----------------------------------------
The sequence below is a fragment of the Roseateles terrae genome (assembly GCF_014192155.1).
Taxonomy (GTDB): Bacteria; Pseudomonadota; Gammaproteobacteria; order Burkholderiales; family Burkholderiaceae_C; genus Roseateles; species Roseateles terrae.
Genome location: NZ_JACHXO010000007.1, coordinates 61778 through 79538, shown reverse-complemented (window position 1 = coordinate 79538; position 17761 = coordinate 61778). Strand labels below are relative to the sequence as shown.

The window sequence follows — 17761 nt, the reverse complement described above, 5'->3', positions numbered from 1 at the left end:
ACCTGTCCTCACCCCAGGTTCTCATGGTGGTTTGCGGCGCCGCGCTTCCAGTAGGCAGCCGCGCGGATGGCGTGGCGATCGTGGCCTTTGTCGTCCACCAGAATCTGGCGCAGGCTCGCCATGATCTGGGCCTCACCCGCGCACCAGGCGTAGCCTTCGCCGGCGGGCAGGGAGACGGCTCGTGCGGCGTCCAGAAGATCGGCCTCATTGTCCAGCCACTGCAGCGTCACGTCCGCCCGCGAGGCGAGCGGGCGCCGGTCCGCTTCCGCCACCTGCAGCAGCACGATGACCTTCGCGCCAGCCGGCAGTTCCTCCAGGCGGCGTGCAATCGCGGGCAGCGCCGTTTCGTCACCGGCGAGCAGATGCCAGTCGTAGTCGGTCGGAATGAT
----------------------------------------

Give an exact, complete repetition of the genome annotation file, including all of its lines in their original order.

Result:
The sequence below is a fragment of the Roseateles terrae genome (assembly GCF_014192155.1).
Taxonomy (GTDB): Bacteria; Pseudomonadota; Gammaproteobacteria; order Burkholderiales; family Burkholderiaceae_C; genus Roseateles; species Roseateles terrae.
Genome location: NZ_JACHXO010000007.1, coordinates 61778 through 79538, shown reverse-complemented (window position 1 = coordinate 79538; position 17761 = coordinate 61778). Strand labels below are relative to the sequence as shown.

The window sequence follows — 17761 nt, the reverse complement described above, 5'->3', positions numbered from 1 at the left end:
ACCTGTCCTCACCCCAGGTTCTCATGGTGGTTTGCGGCGCCGCGCTTCCAGTAGGCAGCCGCGCGGATGGCGTGGCGATCGTGGCCTTTGTCGTCCACCAGAATCTGGCGCAGGCTCGCCATGATCTGGGCCTCACCCGCGCACCAGGCGTAGCCTTCGCCGGCGGGCAGGGAGACGGCTCGTGCGGCGTCCAGAAGATCGGCCTCATTGTCCAGCCACTGCAGCGTCACGTCCGCCCGCGAGGCGAGCGGGCGCCGGTCCGCTTCCGCCACCTGCAGCAGCACGATGACCTTCGCGCCAGCCGGCAGTTCCTCCAGGCGGCGTGCAATCGCGGGCAGCGCCGTTTCGTCACCGGCGAGCAGATGCCAGTCGTAGTCGGTCGGAATGAT